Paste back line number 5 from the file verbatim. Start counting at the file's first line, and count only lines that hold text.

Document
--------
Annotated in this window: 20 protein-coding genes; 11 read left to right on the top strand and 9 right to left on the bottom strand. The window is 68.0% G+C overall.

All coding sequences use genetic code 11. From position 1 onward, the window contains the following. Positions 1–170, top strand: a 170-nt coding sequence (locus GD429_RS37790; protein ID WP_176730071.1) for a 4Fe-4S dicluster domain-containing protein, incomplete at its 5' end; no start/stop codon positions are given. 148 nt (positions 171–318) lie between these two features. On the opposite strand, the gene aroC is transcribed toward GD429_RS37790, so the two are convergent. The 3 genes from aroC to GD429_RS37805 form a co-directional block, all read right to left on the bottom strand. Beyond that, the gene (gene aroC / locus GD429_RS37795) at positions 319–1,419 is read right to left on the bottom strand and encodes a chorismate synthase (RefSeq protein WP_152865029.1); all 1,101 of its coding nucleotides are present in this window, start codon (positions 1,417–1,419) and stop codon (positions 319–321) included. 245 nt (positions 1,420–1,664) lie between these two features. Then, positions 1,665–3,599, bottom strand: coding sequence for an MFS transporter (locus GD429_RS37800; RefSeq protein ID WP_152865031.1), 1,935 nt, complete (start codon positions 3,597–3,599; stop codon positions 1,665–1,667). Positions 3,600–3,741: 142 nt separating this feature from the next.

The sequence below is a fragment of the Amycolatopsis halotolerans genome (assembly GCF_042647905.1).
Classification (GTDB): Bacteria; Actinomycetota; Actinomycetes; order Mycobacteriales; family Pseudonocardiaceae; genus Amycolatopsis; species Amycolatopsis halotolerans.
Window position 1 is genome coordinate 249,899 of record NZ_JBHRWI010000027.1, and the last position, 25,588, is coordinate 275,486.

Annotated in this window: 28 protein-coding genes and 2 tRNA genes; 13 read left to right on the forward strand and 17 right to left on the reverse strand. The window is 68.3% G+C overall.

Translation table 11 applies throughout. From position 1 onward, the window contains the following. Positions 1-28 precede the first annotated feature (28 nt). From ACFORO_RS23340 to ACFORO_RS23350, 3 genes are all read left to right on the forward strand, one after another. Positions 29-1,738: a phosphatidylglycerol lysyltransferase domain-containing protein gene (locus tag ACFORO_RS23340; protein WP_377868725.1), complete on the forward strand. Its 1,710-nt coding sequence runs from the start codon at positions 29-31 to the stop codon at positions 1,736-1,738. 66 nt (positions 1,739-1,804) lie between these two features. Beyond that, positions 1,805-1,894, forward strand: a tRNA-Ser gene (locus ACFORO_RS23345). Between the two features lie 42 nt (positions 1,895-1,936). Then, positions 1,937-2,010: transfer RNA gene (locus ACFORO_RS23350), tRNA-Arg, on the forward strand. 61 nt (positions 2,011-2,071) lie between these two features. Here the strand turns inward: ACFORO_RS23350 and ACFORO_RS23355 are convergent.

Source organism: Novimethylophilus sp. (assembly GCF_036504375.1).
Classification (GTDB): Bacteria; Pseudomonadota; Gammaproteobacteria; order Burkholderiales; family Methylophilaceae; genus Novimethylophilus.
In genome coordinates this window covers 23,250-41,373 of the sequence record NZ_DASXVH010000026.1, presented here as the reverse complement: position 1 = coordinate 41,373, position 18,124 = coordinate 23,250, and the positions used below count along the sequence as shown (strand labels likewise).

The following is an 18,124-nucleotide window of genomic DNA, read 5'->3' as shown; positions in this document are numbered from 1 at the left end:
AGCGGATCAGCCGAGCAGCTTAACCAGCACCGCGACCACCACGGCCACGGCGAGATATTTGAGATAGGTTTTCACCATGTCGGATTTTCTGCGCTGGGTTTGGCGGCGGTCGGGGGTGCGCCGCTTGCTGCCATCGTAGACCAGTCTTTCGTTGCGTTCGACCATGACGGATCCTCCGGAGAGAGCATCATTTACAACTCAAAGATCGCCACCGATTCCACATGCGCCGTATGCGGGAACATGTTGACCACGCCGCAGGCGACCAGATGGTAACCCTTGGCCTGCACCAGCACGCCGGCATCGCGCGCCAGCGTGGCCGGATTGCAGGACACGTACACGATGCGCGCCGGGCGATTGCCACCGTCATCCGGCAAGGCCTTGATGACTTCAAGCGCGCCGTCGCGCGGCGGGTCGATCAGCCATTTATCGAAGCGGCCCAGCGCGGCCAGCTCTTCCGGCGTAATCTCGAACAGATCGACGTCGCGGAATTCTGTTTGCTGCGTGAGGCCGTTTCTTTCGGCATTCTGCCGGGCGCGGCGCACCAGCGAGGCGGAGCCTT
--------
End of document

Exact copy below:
Window position 1 is genome coordinate 249,899 of record NZ_JBHRWI010000027.1, and the last position, 25,588, is coordinate 275,486.